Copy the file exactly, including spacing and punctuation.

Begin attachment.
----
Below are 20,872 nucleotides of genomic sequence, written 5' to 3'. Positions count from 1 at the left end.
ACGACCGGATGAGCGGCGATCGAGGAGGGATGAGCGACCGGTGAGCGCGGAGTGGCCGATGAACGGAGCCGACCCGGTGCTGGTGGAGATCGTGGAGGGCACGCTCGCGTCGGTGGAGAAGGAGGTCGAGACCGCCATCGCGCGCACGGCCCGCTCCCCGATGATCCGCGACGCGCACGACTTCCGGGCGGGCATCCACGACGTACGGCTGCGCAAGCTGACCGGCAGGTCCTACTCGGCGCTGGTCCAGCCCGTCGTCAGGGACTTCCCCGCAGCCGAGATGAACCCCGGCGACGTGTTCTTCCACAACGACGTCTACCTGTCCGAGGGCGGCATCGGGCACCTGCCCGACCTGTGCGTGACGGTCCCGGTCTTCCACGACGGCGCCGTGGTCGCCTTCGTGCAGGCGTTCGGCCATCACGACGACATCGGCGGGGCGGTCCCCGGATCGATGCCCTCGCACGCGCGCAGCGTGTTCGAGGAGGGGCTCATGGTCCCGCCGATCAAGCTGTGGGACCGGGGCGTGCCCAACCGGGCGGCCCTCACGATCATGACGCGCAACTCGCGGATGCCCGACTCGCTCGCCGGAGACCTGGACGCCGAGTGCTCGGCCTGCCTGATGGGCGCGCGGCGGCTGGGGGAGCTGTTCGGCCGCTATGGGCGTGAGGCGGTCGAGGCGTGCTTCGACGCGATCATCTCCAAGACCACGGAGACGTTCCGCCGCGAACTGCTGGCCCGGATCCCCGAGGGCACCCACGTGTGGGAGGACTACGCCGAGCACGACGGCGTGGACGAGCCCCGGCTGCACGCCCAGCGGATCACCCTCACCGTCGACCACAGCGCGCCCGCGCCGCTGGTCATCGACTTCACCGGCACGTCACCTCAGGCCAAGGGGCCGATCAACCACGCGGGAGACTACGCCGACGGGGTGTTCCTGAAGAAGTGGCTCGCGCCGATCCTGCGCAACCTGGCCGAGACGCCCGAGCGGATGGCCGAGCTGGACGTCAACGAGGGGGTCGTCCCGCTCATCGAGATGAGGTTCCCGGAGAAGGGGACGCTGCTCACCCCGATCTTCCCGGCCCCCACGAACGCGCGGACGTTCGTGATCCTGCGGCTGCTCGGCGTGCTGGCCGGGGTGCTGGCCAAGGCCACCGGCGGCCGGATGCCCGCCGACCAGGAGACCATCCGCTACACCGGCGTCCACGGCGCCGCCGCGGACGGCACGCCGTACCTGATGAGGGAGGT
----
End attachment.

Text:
Below are 20,872 nucleotides of genomic sequence, written 5' to 3'. Positions count from 1 at the left end.
ACGACCGGATGAGCGGCGATCGAGGAGGGATGAGCGACCGGTGAGCGCGGAGTGGCCGATGAACGGAGCCGACCCGGTGCTGGTGGAGATCGTGGAGGGCACGCTCGCGTCGGTGGAGAAGGAGGTCGAGACCGCCATCGCGCGCACGGCCCGCTCCCCGATGATCCGCGACGCGCACGACTTCCGGGCGGGCATCCACGACGTACGGCTGCGCAAGCTGACCGGCAGGTCCTACTCGGCGCTGGTCCAGCCCGTCGTCAGGGACTTCCCCGCAGCCGAGATGAACCCCGGCGACGTGTTCTTCCACAACGACGTCTACCTGTCCGAGGGCGGCATCGGGCACCTGCCCGACCTGTGCGTGACGGTCCCGGTCTTCCACGACGGCGCCGTGGTCGCCTTCGTGCAGGCGTTCGGCCATCACGACGACATCGGCGGGGCGGTCCCCGGATCGATGCCCTCGCACGCGCGCAGCGTGTTCGAGGAGGGGCTCATGGTCCCGCCGATCAAGCTGTGGGACCGGGGCGTGCCCAACCGGGCGGCCCTCACGATCATGACGCGCAACTCGCGGATGCCCGACTCGCTCGCCGGAGACCTGGACGCCGAGTGCTCGGCCTGCCTGATGGGCGCGCGGCGGCTGGGGGAGCTGTTCGGCCGCTATGGGCGTGAGGCGGTCGAGGCGTGCTTCGACGCGATCATCTCCAAGACCACGGAGACGTTCCGCCGCGAACTGCTGGCCCGGATCCCCGAGGGCACCCACGTGTGGGAGGACTACGCCGAGCACGACGGCGTGGACGAGCCCCGGCTGCACGCCCAGCGGATCACCCTCACCGTCGACCACAGCGCGCCCGCGCCGCTGGTCATCGACTTCACCGGCACGTCACCTCAGGCCAAGGGGCCGATCAACCACGCGGGAGACTACGCCGACGGGGTGTTCCTGAAGAAGTGGCTCGCGCCGATCCTGCGCAACCTGGCCGAGACGCCCGAGCGGATGGCCGAGCTGGACGTCAACGAGGGGGTCGTCCCGCTCATCGAGATGAGGTTCCCGGAGAAGGGGACGCTGCTCACCCCGATCTTCCCGGCCCCCACGAACGCGCGGACGTTCGTGATCCTGCGGCTGCTCGGCGTGCTGGCCGGGGTGCTGGCCAAGGCCACCGGCGGCCGGATGCCCGCCGACCAGGAGACCATCCGCTACACCGGCGTCCACGGCGCCGCCGCGGACGGCACGCCGTACCTGATGAGGGAGGT